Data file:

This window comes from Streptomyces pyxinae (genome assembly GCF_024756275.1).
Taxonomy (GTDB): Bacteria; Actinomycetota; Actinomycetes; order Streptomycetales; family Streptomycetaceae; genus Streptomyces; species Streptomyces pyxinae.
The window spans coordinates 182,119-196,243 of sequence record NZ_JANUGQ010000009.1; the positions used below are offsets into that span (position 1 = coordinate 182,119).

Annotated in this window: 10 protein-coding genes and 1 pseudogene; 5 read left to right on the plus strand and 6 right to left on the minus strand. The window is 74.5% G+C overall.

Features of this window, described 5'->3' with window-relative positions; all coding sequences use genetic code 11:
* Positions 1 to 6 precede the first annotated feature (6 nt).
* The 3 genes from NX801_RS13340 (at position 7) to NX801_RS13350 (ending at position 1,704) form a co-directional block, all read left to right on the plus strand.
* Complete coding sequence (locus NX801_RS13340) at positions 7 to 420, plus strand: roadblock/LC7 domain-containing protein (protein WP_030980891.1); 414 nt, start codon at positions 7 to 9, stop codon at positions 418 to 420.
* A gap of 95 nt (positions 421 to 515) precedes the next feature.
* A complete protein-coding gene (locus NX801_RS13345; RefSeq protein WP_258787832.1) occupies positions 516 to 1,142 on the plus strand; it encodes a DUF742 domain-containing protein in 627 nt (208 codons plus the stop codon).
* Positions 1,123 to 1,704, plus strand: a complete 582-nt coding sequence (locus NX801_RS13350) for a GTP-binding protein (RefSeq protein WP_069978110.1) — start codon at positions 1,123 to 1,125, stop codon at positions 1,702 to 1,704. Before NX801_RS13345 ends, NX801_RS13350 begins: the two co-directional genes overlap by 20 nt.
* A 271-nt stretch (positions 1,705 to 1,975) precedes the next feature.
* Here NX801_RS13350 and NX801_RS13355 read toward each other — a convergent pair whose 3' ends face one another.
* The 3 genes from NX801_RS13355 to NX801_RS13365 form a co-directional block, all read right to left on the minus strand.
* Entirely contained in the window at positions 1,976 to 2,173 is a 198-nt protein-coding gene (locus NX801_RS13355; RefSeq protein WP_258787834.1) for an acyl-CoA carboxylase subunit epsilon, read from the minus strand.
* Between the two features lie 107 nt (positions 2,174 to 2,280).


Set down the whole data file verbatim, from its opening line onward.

This window comes from Streptomyces pyxinae (genome assembly GCF_024756275.1).
Taxonomy (GTDB): Bacteria; Actinomycetota; Actinomycetes; order Streptomycetales; family Streptomycetaceae; genus Streptomyces; species Streptomyces pyxinae.
The window spans coordinates 182,119-196,243 of sequence record NZ_JANUGQ010000009.1; the positions used below are offsets into that span (position 1 = coordinate 182,119).

Annotated in this window: 10 protein-coding genes and 1 pseudogene; 5 read left to right on the plus strand and 6 right to left on the minus strand. The window is 74.5% G+C overall.

Features of this window, described 5'->3' with window-relative positions; all coding sequences use genetic code 11:
* Positions 1 to 6 precede the first annotated feature (6 nt).
* The 3 genes from NX801_RS13340 (at position 7) to NX801_RS13350 (ending at position 1,704) form a co-directional block, all read left to right on the plus strand.
* Complete coding sequence (locus NX801_RS13340) at positions 7 to 420, plus strand: roadblock/LC7 domain-containing protein (protein WP_030980891.1); 414 nt, start codon at positions 7 to 9, stop codon at positions 418 to 420.
* A gap of 95 nt (positions 421 to 515) precedes the next feature.
* A complete protein-coding gene (locus NX801_RS13345; RefSeq protein WP_258787832.1) occupies positions 516 to 1,142 on the plus strand; it encodes a DUF742 domain-containing protein in 627 nt (208 codons plus the stop codon).
* Positions 1,123 to 1,704, plus strand: a complete 582-nt coding sequence (locus NX801_RS13350) for a GTP-binding protein (RefSeq protein WP_069978110.1) — start codon at positions 1,123 to 1,125, stop codon at positions 1,702 to 1,704. Before NX801_RS13345 ends, NX801_RS13350 begins: the two co-directional genes overlap by 20 nt.
* A 271-nt stretch (positions 1,705 to 1,975) precedes the next feature.
* Here NX801_RS13350 and NX801_RS13355 read toward each other — a convergent pair whose 3' ends face one another.
* The 3 genes from NX801_RS13355 to NX801_RS13365 form a co-directional block, all read right to left on the minus strand.
* Entirely contained in the window at positions 1,976 to 2,173 is a 198-nt protein-coding gene (locus NX801_RS13355; RefSeq protein WP_258787834.1) for an acyl-CoA carboxylase subunit epsilon, read from the minus strand.
* Between the two features lie 107 nt (positions 2,174 to 2,280).